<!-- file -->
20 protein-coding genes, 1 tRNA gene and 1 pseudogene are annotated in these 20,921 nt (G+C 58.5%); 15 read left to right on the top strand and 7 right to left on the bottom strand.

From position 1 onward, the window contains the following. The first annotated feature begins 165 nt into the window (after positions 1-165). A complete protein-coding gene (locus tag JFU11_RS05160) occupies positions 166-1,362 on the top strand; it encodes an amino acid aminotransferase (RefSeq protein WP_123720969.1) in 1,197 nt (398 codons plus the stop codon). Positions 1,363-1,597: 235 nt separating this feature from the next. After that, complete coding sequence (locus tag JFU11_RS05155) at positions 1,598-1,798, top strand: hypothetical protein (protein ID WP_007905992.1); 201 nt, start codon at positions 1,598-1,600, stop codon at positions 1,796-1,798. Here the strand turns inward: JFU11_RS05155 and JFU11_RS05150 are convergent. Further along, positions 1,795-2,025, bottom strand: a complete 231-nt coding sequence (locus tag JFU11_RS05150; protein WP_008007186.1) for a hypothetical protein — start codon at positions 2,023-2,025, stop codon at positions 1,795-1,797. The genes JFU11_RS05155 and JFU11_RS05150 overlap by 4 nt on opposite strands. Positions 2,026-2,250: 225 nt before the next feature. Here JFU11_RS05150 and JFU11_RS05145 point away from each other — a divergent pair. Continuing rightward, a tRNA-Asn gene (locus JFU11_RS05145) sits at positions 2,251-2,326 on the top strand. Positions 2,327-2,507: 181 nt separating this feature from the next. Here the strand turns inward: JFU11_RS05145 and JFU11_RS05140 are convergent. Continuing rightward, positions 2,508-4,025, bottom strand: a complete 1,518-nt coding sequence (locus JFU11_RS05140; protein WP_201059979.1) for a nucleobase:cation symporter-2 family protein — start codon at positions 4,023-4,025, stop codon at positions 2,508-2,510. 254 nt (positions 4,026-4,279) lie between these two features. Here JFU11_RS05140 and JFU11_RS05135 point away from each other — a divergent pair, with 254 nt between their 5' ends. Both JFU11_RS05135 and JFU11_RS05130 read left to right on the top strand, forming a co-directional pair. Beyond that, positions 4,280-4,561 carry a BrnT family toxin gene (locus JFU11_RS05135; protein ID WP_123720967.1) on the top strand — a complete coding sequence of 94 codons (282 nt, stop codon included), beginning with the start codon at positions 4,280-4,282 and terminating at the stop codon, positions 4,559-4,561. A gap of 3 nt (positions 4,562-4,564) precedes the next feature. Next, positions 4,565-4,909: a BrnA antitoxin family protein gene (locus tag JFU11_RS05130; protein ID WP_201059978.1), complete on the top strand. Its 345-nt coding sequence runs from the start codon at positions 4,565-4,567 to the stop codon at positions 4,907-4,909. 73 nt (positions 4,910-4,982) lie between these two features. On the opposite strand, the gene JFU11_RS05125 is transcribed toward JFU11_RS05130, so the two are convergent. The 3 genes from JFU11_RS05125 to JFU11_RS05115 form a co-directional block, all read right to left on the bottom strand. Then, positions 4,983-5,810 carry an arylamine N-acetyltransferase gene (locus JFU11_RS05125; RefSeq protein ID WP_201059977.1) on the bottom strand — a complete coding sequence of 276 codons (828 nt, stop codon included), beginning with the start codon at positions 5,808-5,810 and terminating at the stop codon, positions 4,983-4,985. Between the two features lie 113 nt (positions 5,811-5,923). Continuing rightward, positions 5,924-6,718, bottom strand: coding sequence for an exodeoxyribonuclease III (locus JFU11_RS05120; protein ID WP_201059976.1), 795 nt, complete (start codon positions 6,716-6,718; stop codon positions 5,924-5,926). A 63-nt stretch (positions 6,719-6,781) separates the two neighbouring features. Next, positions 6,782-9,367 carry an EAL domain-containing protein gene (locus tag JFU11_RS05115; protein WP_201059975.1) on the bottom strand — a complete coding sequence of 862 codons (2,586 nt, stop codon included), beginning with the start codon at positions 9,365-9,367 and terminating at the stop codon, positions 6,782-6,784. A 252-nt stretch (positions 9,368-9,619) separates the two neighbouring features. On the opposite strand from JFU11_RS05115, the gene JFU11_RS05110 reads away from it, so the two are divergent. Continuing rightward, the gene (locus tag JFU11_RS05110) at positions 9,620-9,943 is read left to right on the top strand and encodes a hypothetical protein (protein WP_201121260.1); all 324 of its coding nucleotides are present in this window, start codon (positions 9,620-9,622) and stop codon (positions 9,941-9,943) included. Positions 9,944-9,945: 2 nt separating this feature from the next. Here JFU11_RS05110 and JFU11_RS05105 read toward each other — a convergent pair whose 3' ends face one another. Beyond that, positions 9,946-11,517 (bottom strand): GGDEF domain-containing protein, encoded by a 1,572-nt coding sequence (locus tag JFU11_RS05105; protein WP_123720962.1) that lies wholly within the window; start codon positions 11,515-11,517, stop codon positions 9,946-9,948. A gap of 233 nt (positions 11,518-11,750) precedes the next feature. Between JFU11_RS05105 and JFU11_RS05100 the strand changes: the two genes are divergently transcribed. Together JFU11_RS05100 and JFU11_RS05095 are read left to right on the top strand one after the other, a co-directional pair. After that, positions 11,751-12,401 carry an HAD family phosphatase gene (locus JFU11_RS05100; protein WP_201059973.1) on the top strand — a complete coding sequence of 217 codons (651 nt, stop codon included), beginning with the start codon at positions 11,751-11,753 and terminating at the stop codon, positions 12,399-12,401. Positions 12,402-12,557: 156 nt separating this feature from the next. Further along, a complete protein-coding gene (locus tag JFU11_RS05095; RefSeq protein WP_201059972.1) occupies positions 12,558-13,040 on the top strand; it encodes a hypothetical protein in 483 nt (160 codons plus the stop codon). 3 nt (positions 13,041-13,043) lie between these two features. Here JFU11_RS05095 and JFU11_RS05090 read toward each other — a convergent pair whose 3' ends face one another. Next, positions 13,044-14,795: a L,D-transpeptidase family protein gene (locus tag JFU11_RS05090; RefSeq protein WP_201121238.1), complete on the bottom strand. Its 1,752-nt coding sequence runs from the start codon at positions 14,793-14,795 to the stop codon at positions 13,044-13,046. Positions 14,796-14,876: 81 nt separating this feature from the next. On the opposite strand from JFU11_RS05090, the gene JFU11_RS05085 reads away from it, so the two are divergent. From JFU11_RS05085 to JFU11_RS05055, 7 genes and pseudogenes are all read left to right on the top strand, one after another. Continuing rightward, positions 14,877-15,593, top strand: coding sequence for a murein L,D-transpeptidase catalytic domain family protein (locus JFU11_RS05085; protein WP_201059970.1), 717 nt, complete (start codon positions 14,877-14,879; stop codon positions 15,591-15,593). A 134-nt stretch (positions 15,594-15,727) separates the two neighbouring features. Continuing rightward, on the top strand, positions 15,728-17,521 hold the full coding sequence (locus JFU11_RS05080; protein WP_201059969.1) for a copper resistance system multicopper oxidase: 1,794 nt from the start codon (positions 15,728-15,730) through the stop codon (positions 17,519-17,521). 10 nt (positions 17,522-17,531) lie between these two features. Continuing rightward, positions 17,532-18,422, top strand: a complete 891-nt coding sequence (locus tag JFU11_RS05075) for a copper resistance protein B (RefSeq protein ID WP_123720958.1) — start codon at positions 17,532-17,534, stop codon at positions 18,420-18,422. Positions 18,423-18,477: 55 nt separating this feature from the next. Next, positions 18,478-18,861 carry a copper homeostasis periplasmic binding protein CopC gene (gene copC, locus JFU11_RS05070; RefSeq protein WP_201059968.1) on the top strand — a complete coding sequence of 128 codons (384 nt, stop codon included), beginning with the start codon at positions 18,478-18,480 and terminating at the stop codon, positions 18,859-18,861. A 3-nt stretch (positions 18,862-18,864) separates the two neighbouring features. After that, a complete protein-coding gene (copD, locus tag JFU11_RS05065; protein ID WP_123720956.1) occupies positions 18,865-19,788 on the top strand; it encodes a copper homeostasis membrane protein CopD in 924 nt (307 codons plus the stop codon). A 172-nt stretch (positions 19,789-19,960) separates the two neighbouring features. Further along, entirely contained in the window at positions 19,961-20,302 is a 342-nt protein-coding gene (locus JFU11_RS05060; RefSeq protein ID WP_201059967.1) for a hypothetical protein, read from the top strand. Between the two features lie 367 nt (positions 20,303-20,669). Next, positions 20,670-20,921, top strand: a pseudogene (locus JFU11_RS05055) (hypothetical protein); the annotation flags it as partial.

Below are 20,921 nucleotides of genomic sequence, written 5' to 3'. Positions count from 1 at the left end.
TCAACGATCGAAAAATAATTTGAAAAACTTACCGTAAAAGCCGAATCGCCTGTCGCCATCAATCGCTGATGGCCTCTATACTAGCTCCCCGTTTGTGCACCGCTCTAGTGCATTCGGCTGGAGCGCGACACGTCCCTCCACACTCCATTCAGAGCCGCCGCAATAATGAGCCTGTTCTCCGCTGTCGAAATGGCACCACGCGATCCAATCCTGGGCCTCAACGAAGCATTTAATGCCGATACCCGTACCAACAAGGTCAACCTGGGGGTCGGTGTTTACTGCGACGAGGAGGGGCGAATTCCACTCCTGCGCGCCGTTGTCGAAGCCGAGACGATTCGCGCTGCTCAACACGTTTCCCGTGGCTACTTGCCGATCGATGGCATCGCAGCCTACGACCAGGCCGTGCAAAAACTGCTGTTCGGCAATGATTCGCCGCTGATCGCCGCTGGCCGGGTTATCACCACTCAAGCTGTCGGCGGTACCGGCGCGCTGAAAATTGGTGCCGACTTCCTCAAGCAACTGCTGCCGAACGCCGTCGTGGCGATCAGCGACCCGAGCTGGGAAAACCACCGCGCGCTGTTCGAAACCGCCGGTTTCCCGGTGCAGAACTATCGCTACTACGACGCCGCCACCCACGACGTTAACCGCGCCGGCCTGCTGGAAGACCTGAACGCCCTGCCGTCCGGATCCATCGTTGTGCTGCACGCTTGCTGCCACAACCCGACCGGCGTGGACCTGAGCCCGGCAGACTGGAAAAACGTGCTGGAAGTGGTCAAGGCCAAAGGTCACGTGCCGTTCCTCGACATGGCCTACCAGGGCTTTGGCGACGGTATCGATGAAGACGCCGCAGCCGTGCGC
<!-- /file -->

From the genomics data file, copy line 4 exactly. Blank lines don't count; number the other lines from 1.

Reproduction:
TCAACGATCGAAAAATAATTTGAAAAACTTACCGTAAAAGCCGAATCGCCTGTCGCCATCAATCGCTGATGGCCTCTATACTAGCTCCCCGTTTGTGCACCGCTCTAGTGCATTCGGCTGGAGCGCGACACGTCCCTCCACACTCCATTCAGAGCCGCCGCAATAATGAGCCTGTTCTCCGCTGTCGAAATGGCACCACGCGATCCAATCCTGGGCCTCAACGAAGCATTTAATGCCGATACCCGTACCAACAAGGTCAACCTGGGGGTCGGTGTTTACTGCGACGAGGAGGGGCGAATTCCACTCCTGCGCGCCGTTGTCGAAGCCGAGACGATTCGCGCTGCTCAACACGTTTCCCGTGGCTACTTGCCGATCGATGGCATCGCAGCCTACGACCAGGCCGTGCAAAAACTGCTGTTCGGCAATGATTCGCCGCTGATCGCCGCTGGCCGGGTTATCACCACTCAAGCTGTCGGCGGTACCGGCGCGCTGAAAATTGGTGCCGACTTCCTCAAGCAACTGCTGCCGAACGCCGTCGTGGCGATCAGCGACCCGAGCTGGGAAAACCACCGCGCGCTGTTCGAAACCGCCGGTTTCCCGGTGCAGAACTATCGCTACTACGACGCCGCCACCCACGACGTTAACCGCGCCGGCCTGCTGGAAGACCTGAACGCCCTGCCGTCCGGATCCATCGTTGTGCTGCACGCTTGCTGCCACAACCCGACCGGCGTGGACCTGAGCCCGGCAGACTGGAAAAACGTGCTGGAAGTGGTCAAGGCCAAAGGTCACGTGCCGTTCCTCGACATGGCCTACCAGGGCTTTGGCGACGGTATCGATGAAGACGCCGCAGCCGTGCGC